BY BRIAN LIBBY
Pearl District Walking Tour
The Pearl District was practically deserted 25 years ago. On this Positively Portland Walking Tour, attendees will see how the district has been transformed into a dynamic walker-friendly neighborhood with contemporary and adaptive high rise housing, fine dining and world class entertainment. The Pearl District in Portland has become a model of high quality urban living and a must-see destination for visitors to our world-class city. Tour begins at AIA Portland Center For Architecture, 403 NW 11th Avenue. 1PM Friday, February 17. $15.
Unrelated: Heidi Beebe and Doug Skidmore
Since founding their firm in 2007, former Allied Works architects Heidi Beebe and Doug Skidmore of Beebe Skidmore Architects have quietly built one of the city's most talented architecture firms. When they aren't lecturing at places like Harvard University and the Rhode Island School of Design, the duo have designed a range of award-winning commercial and residential projects in Oregon and Idaho, including the Swift advertising agency headquarters in Portland, which won the top-level Honor Award from the American Institute of Architects last year, and the Two Story Four Square house in Boise, which was featured in Dwell magazine. Speaking as part of the Portland State University School of Architecture's Fridays@4 series, Beebe and Skidmore will discuss these and other recent works like the Siskiyou House in Portland. Portland State University, Shattuck Hall Annex, SW Broadway at Hall Street. 4PM Friday, February 17. Free.
An Introduction to Portland House Styles
In this Architectural Heritage Center lecture, retired former University of Oregon and University of Wisconsin-Milwaukee professor Tom Hubka will help attendees make sense out of the architectural styles common to houses built in Portland over the past 150 years. Through photos and diagrams, Hubka will highlight the details to look for in styles ranging from early Greek Revival to the modern Ranch and everything in-between. Architectural Heritage Center, 701 SE Grand Avenue. 11AM Saturday, February 18. $20 ($12 for AHC members).
Eastmoreland Walking Tour
Before becoming one of Portland’s most desirable older neighborhoods, Eastmoreland was part of the extensive agricultural landholdings of the Ladd Estate Company. The Lewis and Clark Exposition of 1905, the founding of Reed College in 1911, and the extension of the streetcar network into the eastside of Portland helped to kick-start residential building in Eastmoreland. From the first decade of the 20th century onward, this neighborhood has been a popular enclave for upper-middle class Portlanders. As attendees will learn on this Positively Portland Walking Tour, Eastmoreland features wooded boulevards, fine schools, parks, a golf course and easy access to Reed College. Architectural styles represented include a range of Arts and Crafts influenced high-style designs as well as a number of Period Revivals. Several of the top early 20th century architects in Portland designed homes in this affluent neighborhood. Currently, the neighborhood is pursuing designation as a National Register Historic District. Tour begins at corner of Reed College Place and Woodstock Boulevard. 1PM Saturday, February 18. $15.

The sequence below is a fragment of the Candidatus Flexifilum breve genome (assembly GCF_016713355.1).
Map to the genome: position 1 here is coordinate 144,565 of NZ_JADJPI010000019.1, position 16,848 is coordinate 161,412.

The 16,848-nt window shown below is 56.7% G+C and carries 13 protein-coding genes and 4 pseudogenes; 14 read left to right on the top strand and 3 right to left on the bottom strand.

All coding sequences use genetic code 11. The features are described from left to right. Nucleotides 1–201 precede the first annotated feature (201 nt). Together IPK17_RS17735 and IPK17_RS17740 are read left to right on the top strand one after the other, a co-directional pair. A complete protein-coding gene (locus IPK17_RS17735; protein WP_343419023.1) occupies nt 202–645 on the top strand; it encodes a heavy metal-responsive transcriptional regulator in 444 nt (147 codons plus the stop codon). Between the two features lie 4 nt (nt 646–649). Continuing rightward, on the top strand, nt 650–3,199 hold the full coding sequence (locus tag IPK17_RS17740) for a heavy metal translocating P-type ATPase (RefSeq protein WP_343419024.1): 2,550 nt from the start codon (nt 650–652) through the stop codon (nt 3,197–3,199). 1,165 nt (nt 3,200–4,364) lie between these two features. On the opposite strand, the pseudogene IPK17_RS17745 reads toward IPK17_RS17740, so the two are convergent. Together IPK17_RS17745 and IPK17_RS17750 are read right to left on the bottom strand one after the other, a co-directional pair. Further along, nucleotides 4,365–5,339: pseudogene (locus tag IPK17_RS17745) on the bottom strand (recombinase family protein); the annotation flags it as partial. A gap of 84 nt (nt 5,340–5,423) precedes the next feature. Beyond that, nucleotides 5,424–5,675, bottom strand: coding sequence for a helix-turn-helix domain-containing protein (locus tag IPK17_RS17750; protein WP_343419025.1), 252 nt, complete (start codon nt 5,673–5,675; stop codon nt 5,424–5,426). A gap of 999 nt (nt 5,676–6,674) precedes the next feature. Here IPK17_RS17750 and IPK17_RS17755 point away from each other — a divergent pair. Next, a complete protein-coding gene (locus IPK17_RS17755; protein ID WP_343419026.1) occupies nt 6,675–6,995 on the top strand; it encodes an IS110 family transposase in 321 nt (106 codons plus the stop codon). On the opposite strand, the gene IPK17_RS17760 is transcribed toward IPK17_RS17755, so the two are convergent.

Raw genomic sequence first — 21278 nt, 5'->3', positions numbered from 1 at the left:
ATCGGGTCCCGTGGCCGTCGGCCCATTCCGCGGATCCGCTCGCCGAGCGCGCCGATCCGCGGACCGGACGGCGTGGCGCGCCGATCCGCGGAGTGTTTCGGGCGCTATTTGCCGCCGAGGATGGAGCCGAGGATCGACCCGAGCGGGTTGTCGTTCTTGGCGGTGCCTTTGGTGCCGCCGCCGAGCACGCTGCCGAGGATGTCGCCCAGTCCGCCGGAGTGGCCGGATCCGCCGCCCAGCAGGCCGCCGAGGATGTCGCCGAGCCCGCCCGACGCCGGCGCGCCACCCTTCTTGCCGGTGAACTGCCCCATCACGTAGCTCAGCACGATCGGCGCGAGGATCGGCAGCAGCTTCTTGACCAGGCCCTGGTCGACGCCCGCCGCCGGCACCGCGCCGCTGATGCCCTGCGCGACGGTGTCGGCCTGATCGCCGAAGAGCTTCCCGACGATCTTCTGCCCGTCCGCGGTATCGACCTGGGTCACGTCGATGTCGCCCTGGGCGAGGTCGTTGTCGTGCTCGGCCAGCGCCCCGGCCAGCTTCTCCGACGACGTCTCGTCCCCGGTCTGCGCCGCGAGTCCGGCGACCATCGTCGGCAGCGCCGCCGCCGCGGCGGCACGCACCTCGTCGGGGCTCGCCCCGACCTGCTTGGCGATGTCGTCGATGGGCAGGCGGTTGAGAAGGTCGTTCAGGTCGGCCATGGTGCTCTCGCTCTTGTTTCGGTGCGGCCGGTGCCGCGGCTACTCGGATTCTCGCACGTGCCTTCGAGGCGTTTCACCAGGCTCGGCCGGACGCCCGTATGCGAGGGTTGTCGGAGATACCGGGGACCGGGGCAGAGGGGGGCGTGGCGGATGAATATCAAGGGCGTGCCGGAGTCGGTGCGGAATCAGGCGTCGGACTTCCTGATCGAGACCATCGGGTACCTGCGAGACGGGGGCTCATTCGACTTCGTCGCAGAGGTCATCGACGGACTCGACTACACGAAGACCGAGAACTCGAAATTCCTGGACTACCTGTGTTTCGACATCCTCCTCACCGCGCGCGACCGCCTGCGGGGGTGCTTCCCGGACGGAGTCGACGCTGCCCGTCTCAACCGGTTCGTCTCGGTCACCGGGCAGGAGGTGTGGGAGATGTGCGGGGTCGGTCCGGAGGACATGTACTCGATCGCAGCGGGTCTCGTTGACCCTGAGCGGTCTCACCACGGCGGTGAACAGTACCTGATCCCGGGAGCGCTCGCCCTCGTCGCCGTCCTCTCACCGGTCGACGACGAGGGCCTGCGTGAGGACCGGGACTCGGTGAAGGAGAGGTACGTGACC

Northwest Portland Sacred Spaces Tour
In the late 19th century, Northwest Portland was the most prestigious neighborhood in the city. Today, numerous well-preserved historic residences and apartment buildings contribute to the distinctive character of the community. Situated in close proximity in this high-density area are several worship spaces built during the Portland boom years of 1890 to 1930. On this Architectural Heritage Center tour, attendees will be able to go inside four unique sacred spaces and learn about the history and architecture of each: Trinity Episcopal Cathedral, St Mary’s Roman Catholic Cathedral, the former First Christian Science Church and Temple Beth-Israel. 1PM Sunday, February 19. $25 ($18 for AHC members).
Construction Site Tour – Japanese Garden Expansion